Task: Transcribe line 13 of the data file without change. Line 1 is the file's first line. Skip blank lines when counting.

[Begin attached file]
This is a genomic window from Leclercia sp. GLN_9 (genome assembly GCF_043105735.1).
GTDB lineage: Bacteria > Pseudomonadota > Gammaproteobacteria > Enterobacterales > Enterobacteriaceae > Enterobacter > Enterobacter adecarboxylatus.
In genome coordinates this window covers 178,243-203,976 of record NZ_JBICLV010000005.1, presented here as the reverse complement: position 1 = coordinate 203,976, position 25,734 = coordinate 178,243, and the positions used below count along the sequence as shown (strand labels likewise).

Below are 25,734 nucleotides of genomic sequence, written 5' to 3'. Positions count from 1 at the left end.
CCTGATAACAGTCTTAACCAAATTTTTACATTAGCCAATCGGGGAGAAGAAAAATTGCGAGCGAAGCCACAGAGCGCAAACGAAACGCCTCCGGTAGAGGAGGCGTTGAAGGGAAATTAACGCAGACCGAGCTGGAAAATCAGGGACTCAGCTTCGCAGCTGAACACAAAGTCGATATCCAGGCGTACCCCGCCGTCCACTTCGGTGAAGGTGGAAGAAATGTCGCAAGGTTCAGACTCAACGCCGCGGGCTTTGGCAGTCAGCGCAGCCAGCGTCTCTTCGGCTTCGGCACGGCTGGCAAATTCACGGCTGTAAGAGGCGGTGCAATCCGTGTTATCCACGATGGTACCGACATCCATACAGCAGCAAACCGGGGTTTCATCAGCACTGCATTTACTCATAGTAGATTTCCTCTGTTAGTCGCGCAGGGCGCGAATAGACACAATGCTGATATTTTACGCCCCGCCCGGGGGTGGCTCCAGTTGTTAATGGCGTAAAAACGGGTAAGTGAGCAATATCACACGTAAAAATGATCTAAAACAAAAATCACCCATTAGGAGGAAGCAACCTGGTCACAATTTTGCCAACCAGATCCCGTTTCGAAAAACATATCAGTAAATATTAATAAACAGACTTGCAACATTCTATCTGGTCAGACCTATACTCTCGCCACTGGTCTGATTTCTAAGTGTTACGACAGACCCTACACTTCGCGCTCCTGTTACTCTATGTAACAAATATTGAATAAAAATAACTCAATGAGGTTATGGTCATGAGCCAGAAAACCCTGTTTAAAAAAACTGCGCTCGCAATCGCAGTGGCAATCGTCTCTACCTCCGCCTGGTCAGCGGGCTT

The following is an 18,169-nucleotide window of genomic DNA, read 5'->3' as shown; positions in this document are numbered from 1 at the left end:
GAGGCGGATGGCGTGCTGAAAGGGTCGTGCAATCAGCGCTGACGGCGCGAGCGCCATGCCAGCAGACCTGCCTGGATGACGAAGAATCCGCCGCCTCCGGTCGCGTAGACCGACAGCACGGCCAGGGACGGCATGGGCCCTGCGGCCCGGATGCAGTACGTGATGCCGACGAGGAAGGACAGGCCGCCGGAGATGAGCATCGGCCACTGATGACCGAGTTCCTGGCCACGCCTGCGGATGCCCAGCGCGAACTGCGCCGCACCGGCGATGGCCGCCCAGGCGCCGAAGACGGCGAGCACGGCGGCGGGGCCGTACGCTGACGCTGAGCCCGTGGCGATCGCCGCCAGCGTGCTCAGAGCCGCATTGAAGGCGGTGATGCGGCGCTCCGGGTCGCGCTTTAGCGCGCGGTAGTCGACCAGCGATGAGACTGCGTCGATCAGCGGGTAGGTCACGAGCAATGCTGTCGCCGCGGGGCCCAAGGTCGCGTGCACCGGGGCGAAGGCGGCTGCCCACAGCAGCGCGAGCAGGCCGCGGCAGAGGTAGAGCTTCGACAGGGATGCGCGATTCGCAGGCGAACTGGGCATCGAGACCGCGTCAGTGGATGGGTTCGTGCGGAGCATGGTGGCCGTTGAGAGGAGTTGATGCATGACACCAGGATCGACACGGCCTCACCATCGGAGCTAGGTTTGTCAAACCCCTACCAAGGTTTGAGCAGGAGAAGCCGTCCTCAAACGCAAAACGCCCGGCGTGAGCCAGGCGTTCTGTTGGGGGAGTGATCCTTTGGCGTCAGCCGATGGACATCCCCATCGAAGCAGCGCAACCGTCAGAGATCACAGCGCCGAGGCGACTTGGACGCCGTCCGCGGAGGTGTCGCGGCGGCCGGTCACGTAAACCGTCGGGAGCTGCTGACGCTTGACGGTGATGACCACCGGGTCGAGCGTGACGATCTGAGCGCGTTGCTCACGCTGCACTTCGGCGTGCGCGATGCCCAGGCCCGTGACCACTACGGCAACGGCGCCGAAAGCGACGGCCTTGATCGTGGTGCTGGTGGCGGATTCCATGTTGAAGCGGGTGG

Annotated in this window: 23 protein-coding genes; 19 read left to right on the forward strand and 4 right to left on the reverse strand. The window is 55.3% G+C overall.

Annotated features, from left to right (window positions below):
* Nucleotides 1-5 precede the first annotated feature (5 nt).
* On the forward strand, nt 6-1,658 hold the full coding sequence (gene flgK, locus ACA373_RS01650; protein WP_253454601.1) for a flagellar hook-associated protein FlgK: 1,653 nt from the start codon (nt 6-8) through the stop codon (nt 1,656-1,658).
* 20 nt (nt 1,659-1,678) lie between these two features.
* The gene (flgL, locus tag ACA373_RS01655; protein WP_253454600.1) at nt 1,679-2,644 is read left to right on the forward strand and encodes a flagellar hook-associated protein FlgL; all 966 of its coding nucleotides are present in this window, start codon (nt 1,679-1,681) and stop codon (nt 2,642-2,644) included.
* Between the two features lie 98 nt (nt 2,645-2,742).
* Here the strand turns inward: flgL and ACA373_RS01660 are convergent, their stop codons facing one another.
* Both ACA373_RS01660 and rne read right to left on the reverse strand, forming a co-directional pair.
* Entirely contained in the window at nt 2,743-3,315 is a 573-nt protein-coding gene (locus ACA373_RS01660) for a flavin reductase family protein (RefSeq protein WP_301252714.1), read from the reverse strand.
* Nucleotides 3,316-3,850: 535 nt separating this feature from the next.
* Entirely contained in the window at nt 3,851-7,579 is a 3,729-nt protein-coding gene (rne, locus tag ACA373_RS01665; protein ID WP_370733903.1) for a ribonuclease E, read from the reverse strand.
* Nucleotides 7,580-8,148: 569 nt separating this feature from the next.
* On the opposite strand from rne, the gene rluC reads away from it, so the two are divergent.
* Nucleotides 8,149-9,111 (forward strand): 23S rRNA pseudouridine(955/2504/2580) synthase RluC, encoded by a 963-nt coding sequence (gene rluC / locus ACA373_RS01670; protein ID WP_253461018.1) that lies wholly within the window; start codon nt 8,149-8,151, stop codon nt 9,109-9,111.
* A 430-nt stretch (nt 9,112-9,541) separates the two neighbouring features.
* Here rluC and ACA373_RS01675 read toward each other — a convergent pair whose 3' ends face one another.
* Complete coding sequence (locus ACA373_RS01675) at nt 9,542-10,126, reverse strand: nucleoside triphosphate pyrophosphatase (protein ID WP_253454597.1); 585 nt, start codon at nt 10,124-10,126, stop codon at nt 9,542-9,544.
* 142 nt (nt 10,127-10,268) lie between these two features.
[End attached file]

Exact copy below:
* The gene (flgL, locus tag ACA373_RS01655; protein WP_253454600.1) at nt 1,679-2,644 is read left to right on the forward strand and encodes a flagellar hook-associated protein FlgL; all 966 of its coding nucleotides are present in this window, start codon (nt 1,679-1,681) and stop codon (nt 2,642-2,644) included.